The U.S. Courthouse in Des Moines is one of seven Beaux Arts style public buildings constructed on the east and west banks of the Des Moines River in an area known as the Civic Center. The other six buildings within the Civic Center complex include: the Des Moines Public Library (1900-1903), the U.S. Post Office (1909-1910), the Municipal Building, the Coliseum (no longer standing), the Municipal Court and Public Safety Building (1918-1920), and the Armory and World War Memorial Building (1934-1935). These buildings are distinguished by their river front locations and by their harmonious design, style, scale, use, siting, and materials. Planned at the beginning of the twentieth century following the principles and aesthetic ideals of the City Beautiful Movement, the buildings were intended to blend together, to work as a planned unit, rather than to stand apart as individual monuments to one architect's design. The civic buildings on both sides of the river join the independent cities of East Des Moines and Des Moines (NARS, RG121, Box 243, Folder Des Moines, IA, New Courthouse, 1902-1903, Letter to Hon. Leslie M. Shaw, Secretary of Treasury from James G. Berryhill).
The planning of these civic buildings reflected a renewed national interest in civic planning known as the City Beautiful movement. Beginning in the late nineteenth century, this movement was an urban-oriented, and "ambitious effort...on the part of civic-minded Americans to achieve for their own raw cities something approaching a cultural parity with the distinguished urban centers of an older, grander European civilization" (Thomas S. Hines "The Imperial Mall: The City Beautiful Movement and the Washington Plan of 1901-1902," from "The Mall in Washington, 1791-1991, ed. Richard Longstreth, p. 79). The City Beautiful movement concerned itself with fostering an ordered and cohesive urban identity realized through the sequential arrangement of public spaces, unified groupings of buildings, the use of a monumental scale, and the employment of the Classical language of architecture often expressed in the Beaux Arts style. Although the first decade of the twentieth century marked the heyday of the Movement, interest in the City Beautiful persisted through the 1930s.
As early as 1902, Des Moines' river front was recommended as the site for a new federal courthouse. The Public Building Act approved on March 4, 1913 allocated $350,000 total for the new federal building in Des Moines; $100,000 was allocated for the purchase of the site and $250,000 for the construction of the building. However, much debate ensued concerning the selection of the site from 1913 to 1915. Newspapers reported that there was strong public sentiment in favor of building up the river front. Although more than five sites were considered, a riverfront site was noted as "one of the most desirable sites offered," by James A. Wetmore in his survey report to the Secretary of the Treasury (NARS, RG 121, Box 243, "Des Moines, IA, New Courthouse 1902-1903," undated report.) Wetmore's only misgivings about the site was that it was on the opposite side of the river from Des Moines' growing business district.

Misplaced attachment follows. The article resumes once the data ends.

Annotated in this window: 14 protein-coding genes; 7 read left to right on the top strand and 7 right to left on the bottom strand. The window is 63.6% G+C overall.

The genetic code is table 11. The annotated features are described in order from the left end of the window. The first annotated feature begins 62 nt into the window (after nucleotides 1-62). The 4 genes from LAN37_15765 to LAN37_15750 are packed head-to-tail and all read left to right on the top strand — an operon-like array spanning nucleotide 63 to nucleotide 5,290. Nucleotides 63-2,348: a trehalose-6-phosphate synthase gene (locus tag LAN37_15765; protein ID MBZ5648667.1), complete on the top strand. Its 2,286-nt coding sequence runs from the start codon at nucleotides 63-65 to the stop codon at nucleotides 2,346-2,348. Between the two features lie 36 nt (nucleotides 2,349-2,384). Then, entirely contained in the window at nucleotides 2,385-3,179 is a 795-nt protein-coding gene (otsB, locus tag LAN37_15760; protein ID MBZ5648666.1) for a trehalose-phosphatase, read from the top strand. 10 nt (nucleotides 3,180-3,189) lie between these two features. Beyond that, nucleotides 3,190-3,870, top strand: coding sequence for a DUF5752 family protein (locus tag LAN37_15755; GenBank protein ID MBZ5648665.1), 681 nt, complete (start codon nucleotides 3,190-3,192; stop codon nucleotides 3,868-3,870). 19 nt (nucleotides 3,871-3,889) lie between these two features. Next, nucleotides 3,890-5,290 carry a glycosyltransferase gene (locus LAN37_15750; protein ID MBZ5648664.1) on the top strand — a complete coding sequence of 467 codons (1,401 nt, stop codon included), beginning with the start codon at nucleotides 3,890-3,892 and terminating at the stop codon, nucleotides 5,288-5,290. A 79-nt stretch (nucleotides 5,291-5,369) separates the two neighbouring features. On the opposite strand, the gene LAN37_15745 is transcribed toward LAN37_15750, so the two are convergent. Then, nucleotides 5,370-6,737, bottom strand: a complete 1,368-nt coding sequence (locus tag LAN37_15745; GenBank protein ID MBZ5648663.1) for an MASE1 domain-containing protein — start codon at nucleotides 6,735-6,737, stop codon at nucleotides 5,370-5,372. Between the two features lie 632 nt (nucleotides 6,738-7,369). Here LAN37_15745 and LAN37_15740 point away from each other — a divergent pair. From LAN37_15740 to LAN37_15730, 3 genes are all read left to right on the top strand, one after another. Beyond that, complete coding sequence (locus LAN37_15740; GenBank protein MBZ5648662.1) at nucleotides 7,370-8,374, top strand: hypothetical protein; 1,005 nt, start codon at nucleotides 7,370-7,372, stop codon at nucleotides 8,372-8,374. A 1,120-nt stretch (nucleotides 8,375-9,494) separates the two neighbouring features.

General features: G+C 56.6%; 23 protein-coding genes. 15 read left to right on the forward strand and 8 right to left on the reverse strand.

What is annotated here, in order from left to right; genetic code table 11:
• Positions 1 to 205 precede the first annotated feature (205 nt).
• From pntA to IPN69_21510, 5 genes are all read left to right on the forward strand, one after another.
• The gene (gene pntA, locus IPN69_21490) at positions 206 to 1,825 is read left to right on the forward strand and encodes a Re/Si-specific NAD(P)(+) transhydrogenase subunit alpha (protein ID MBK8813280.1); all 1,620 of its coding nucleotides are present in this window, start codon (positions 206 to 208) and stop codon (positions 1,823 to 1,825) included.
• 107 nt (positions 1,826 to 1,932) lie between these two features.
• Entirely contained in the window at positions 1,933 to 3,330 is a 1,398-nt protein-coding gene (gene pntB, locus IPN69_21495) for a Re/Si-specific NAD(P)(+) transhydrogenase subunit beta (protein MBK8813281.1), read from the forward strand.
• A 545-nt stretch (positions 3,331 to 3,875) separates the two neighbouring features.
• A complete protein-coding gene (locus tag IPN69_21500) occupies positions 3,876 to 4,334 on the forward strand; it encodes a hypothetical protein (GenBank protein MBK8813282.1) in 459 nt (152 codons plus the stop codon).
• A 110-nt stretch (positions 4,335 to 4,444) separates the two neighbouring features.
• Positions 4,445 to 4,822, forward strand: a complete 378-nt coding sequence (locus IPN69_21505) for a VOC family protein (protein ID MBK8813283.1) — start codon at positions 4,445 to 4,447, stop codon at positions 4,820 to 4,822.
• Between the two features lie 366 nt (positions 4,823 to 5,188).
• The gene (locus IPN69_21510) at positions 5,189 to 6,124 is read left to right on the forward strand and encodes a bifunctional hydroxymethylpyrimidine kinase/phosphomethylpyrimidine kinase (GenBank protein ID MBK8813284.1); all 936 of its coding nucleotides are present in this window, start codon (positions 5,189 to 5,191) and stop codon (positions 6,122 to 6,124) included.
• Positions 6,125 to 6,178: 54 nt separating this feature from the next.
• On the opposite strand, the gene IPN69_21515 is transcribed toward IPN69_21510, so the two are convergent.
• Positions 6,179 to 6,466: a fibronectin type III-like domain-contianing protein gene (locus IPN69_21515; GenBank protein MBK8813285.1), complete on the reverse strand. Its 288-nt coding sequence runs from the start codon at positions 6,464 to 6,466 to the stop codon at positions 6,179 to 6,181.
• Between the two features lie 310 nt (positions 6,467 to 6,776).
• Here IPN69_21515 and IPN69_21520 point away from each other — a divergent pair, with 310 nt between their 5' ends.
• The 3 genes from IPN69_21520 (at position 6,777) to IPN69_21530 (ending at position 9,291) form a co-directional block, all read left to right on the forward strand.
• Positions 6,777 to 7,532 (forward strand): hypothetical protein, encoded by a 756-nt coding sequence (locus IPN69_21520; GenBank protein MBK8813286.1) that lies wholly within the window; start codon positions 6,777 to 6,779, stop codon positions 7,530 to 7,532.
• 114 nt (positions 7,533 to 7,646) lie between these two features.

The site, 170' x 180', was purchased by the U.S. Government in 1918 for a total of $65,000, and by June 1919 the land was officially condemned. It was soon evident that the newly purchased site would be too small for the needs of a federal courthouse. In December 1926, additional lots were purchased adjacent to the site along East Walnut for $65,000. The new expanded site was now 180' x 280'. The purchase of this additional land was one more step in the Civic Plan, adding to the Public Library, the Coliseum, the U.S. Post Office, and the City Hall.
Construction of the U.S. Courthouse began in the fall of 1927. Throughout the construction phase, many reports and articles were written concerning the shoddy workmanship and materials being used for the building. In 1928, the cornerstone was laid, and construction was nearly 75 percent complete by April 1929. The building was officially occupied on September 26, 1929. At the time the building opened, the various federal departments housed in the new building included: the War Department, the Department of Justice, the Navy Department, the Interior Department, the Department of Agriculture, the Department of Commerce, the Treasury Department and a sub station of the U.S. Post Office.
In 1988, the river front area was nominated and approved as the Civic Center Historic District on the National Register of Historic Places. These buildings in the Civic Center district share a uniformity in color, rusticated stonework, round-arched windows, limestone cladding, and Corinthian capitals.